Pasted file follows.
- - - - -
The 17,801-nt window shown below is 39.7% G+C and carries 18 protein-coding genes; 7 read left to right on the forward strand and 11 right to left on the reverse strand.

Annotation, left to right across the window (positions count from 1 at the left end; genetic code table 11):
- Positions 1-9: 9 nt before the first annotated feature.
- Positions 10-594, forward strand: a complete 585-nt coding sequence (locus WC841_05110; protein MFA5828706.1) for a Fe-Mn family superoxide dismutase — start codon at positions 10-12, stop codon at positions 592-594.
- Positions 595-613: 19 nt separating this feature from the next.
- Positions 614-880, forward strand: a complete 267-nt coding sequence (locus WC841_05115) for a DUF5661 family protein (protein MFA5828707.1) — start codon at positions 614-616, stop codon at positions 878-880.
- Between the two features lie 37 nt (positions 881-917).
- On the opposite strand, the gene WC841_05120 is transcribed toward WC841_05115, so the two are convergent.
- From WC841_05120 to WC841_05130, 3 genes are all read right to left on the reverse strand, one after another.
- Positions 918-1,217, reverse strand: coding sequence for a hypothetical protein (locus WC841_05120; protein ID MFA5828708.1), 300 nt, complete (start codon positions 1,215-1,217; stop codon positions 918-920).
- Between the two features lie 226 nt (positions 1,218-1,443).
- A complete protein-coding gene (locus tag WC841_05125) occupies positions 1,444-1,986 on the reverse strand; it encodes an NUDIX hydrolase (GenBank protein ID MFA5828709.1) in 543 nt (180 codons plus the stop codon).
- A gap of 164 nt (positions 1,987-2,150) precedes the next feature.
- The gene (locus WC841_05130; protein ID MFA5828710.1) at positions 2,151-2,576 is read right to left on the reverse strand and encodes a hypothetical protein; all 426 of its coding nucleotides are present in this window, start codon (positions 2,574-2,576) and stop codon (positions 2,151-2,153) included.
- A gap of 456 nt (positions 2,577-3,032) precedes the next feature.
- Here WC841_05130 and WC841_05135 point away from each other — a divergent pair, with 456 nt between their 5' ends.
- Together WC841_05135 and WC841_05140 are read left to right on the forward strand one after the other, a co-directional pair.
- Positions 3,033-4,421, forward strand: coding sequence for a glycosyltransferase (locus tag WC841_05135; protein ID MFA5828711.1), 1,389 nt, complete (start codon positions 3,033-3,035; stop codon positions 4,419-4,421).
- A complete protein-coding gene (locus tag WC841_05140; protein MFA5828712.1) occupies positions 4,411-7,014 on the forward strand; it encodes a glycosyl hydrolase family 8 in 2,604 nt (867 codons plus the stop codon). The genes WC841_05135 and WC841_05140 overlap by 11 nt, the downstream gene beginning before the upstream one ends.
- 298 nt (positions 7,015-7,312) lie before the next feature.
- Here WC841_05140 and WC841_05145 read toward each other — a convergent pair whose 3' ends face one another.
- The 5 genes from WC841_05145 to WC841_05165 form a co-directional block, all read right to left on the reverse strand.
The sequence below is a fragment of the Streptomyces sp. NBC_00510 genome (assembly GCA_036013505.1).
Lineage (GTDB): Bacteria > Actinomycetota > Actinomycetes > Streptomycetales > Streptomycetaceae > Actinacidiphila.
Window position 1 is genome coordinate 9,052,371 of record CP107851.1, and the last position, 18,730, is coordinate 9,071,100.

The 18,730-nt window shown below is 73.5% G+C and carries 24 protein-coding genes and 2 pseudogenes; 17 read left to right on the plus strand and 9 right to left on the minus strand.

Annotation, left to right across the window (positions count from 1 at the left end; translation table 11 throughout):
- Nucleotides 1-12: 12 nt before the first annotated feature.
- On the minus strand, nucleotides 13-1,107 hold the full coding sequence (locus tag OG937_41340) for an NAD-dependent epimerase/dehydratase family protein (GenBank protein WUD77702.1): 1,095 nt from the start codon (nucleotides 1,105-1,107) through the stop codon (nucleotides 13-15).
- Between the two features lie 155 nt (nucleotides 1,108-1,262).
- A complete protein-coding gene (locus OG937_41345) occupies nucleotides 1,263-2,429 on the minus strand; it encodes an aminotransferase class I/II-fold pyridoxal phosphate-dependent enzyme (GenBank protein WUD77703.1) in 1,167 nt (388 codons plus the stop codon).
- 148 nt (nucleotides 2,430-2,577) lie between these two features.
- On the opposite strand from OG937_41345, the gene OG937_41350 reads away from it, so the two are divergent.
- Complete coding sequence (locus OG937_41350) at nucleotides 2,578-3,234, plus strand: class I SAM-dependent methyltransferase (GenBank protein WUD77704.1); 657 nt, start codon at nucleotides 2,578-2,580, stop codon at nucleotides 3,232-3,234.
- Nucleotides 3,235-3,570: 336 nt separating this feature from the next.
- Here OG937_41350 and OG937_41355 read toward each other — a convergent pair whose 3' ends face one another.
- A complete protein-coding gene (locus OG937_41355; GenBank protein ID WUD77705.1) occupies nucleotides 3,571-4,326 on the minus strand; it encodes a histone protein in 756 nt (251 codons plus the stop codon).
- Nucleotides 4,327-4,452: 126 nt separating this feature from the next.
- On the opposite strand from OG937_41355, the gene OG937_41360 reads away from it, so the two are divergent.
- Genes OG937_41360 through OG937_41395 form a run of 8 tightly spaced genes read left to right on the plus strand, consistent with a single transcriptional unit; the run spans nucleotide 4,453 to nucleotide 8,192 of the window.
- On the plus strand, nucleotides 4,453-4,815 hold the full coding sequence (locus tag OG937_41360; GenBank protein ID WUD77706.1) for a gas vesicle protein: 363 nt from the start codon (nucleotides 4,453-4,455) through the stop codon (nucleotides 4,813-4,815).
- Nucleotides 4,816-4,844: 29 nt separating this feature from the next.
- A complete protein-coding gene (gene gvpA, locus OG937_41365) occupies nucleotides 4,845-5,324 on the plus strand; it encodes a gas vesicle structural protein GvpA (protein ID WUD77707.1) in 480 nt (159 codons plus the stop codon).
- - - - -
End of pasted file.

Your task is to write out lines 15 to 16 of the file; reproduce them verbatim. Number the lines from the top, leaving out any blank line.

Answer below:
- A gap of 456 nt (positions 2,577-3,032) precedes the next feature.
- Here WC841_05130 and WC841_05135 point away from each other — a divergent pair, with 456 nt between their 5' ends.